It is the policy of the Faculty of Humanities that all email communication sent from students to instructors (including TAs), and from students to staff, must originate from each student’s own McMaster University email account. This policy protects confidentiality and confirms the identity of the student.  Instructors will delete emails that do not originate from a McMaster email account.

Modification of course outlines

The University reserves the right to change dates and/or deadlines etc. for any or all courses in the case of an emergency situation or labour disruption or civil unrest/disobedience, etc. If a modification becomes necessary, reasonable notice and communication with the students will be given with an explanation and the opportunity to comment on changes. Any significant changes should be made in consultation with the Department Chair.

McMaster Student Absence Form (MSAF)

In the event of an absence for medical or other reasons, students should review and follow the Academic Regulation in the Undergraduate Calendar Requests for Relief for Missed Academic Term Work. Please note these regulations have changed beginning Fall 2015. You can find information at If you have any questions about the MSAF, please contact your Associate Dean's office.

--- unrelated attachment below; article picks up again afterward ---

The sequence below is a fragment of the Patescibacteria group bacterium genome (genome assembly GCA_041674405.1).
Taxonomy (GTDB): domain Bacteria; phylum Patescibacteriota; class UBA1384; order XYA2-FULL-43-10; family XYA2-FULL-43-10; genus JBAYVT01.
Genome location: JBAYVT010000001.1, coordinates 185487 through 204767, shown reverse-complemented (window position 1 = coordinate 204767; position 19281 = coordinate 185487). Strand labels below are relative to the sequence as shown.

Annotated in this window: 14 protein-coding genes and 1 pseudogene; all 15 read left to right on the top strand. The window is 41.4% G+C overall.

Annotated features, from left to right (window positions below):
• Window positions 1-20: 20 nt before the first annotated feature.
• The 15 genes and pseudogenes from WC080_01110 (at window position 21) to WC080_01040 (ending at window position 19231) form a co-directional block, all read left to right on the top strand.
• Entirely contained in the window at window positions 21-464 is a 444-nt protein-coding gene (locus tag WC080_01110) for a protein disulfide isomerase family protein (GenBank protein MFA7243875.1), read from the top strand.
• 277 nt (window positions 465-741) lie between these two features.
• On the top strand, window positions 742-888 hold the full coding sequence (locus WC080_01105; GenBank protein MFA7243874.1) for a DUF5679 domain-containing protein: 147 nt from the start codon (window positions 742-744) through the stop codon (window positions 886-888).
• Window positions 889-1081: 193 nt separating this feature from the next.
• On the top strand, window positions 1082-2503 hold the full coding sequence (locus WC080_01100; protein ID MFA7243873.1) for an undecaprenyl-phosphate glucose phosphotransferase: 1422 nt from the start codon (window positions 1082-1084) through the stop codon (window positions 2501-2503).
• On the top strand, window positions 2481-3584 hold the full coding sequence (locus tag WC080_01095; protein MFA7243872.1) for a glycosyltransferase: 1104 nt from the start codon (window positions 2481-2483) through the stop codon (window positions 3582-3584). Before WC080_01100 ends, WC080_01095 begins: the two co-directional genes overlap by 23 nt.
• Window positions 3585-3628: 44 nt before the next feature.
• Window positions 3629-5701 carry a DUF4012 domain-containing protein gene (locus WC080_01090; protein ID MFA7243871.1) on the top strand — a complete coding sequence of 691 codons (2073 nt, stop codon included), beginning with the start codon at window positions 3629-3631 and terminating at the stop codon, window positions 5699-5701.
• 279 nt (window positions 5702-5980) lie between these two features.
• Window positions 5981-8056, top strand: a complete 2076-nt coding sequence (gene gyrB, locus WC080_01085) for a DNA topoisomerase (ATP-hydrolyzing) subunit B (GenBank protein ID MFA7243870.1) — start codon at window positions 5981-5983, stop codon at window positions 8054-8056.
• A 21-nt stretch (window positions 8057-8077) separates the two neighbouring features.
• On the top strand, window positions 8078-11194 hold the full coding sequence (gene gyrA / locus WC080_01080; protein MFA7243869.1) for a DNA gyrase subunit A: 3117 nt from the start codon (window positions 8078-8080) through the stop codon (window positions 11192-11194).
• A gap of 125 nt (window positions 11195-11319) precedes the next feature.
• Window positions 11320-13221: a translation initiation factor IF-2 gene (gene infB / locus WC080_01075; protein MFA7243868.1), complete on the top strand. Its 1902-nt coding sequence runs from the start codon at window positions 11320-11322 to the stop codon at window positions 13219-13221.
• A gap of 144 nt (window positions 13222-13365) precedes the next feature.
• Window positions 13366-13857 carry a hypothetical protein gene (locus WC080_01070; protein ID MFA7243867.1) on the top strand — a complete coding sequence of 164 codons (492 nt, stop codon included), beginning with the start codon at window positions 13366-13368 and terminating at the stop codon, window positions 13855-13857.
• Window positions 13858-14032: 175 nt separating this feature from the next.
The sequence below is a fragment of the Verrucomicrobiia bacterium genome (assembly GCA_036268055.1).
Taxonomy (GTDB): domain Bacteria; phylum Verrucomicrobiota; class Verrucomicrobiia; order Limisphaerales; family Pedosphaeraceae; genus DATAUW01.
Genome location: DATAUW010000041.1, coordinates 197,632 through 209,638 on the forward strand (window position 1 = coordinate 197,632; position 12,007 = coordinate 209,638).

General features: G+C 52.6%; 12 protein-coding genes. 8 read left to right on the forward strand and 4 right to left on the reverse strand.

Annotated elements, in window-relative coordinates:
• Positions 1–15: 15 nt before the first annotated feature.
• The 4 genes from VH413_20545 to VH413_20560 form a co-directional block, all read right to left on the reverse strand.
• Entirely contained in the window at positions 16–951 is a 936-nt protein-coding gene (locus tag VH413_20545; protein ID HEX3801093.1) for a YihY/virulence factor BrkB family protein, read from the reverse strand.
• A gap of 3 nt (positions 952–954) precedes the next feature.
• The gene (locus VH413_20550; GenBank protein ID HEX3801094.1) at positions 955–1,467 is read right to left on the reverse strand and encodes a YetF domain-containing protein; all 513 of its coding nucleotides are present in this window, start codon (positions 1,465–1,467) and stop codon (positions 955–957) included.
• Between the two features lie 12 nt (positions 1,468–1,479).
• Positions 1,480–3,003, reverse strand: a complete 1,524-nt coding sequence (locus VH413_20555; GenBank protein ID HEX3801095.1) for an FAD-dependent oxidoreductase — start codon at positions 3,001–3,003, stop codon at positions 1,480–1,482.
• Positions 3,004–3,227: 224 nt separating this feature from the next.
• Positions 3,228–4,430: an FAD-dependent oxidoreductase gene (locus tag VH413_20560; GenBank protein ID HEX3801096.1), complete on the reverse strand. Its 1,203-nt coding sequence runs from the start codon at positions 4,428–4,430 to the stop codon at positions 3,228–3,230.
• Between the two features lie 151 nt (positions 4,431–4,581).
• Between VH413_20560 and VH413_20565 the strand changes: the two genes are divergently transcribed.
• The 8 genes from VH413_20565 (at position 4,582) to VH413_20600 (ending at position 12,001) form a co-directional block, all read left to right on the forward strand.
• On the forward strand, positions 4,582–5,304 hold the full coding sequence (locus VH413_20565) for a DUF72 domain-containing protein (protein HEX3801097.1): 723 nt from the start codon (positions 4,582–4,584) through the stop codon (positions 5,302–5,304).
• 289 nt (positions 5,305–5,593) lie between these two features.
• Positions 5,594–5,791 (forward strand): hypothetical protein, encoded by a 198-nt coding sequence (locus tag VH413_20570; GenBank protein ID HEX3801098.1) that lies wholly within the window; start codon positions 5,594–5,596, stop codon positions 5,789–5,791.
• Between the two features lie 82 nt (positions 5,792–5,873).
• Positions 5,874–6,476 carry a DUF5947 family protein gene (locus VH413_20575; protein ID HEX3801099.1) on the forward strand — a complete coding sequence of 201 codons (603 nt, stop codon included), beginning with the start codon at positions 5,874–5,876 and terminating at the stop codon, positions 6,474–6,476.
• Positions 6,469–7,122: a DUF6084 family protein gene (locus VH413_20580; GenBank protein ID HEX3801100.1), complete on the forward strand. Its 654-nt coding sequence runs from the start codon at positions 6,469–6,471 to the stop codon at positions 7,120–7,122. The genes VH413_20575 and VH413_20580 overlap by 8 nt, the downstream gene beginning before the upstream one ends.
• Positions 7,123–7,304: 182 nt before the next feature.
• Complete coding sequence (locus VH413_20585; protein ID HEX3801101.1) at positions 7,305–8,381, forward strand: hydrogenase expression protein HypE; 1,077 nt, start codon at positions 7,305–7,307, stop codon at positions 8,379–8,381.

Academic Accommodation of Students with Disabilities

Students who require academic accommodation must contact Student Accessibility Services (SAS) to make arrangements with a Program Coordinator. Academic accommodations must be arranged for each term of study. Student Accessibility Services can be contacted by phone 905-525-9140 ext. 28652 or e-mail For further information, consult McMaster University's Policy for Academic Accommodation of Students with Disabilities.

Academic Accommodation for Religious, Indigenous and Spiritual Observances

Students requiring academic accommodation based on religion and spiritual observances should follow the procedures set out in the Course Calendar or by their respective Faculty. In most cases, the student should contact his or her professor or academic advisor as soon as possible to arrange accommodations for classes, assignments, tests and examinations that might be affected by a religious holiday or spiritual observance.

Topics and Readings:

Required Materials


  • Adler, Samuel. The Study of Orchestration, Third Edition. New York: W.W. Norton & Company Ltd.
  • Manuscript paper (letter size will be adequate for most assignments, but students will require several sheets of 24-stave paper for the final assignment).
  • Pencils with medium-hard lead (HB or 2B).
  • A good quality eraser.
  • Computer-based notation software. Students who do not currently use this type of software are encouraged to download musescore, a free programme, from Several computers in the Humanities Computing Lab run Sibelius, a popular music notation software.

Other Course Information: